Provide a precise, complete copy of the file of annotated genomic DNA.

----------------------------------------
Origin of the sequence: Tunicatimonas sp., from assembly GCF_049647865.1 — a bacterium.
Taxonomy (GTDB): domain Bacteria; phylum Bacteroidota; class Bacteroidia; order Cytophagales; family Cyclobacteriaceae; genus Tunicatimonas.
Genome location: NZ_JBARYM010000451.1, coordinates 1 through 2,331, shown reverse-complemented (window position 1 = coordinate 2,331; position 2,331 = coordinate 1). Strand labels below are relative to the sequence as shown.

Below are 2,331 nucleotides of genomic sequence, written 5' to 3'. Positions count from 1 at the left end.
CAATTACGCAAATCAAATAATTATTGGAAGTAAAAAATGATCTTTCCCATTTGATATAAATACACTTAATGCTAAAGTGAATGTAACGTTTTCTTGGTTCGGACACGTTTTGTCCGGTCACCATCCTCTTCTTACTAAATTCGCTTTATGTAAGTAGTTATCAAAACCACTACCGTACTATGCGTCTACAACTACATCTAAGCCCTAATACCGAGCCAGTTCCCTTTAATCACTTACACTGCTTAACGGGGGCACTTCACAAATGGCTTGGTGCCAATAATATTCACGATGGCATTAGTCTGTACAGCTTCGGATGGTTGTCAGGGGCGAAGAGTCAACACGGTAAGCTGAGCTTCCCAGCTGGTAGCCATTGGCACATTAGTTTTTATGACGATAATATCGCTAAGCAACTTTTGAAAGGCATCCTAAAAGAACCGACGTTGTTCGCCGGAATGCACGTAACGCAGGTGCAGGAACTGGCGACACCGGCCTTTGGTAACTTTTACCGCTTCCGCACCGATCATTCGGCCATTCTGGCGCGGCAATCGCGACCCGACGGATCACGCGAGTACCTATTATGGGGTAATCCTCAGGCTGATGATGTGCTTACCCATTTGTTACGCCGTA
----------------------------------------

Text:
Origin of the sequence: Tunicatimonas sp., from assembly GCF_049647865.1 — a bacterium.
Taxonomy (GTDB): domain Bacteria; phylum Bacteroidota; class Bacteroidia; order Cytophagales; family Cyclobacteriaceae; genus Tunicatimonas.
Genome location: NZ_JBARYM010000451.1, coordinates 1 through 2,331, shown reverse-complemented (window position 1 = coordinate 2,331; position 2,331 = coordinate 1). Strand labels below are relative to the sequence as shown.

Below are 2,331 nucleotides of genomic sequence, written 5' to 3'. Positions count from 1 at the left end.
CAATTACGCAAATCAAATAATTATTGGAAGTAAAAAATGATCTTTCCCATTTGATATAAATACACTTAATGCTAAAGTGAATGTAACGTTTTCTTGGTTCGGACACGTTTTGTCCGGTCACCATCCTCTTCTTACTAAATTCGCTTTATGTAAGTAGTTATCAAAACCACTACCGTACTATGCGTCTACAACTACATCTAAGCCCTAATACCGAGCCAGTTCCCTTTAATCACTTACACTGCTTAACGGGGGCACTTCACAAATGGCTTGGTGCCAATAATATTCACGATGGCATTAGTCTGTACAGCTTCGGATGGTTGTCAGGGGCGAAGAGTCAACACGGTAAGCTGAGCTTCCCAGCTGGTAGCCATTGGCACATTAGTTTTTATGACGATAATATCGCTAAGCAACTTTTGAAAGGCATCCTAAAAGAACCGACGTTGTTCGCCGGAATGCACGTAACGCAGGTGCAGGAACTGGCGACACCGGCCTTTGGTAACTTTTACCGCTTCCGCACCGATCATTCGGCCATTCTGGCGCGGCAATCGCGACCCGACGGATCACGCGAGTACCTATTATGGGGTAATCCTCAGGCTGATGATGTGCTTACCCATTTGTTACGCCGTA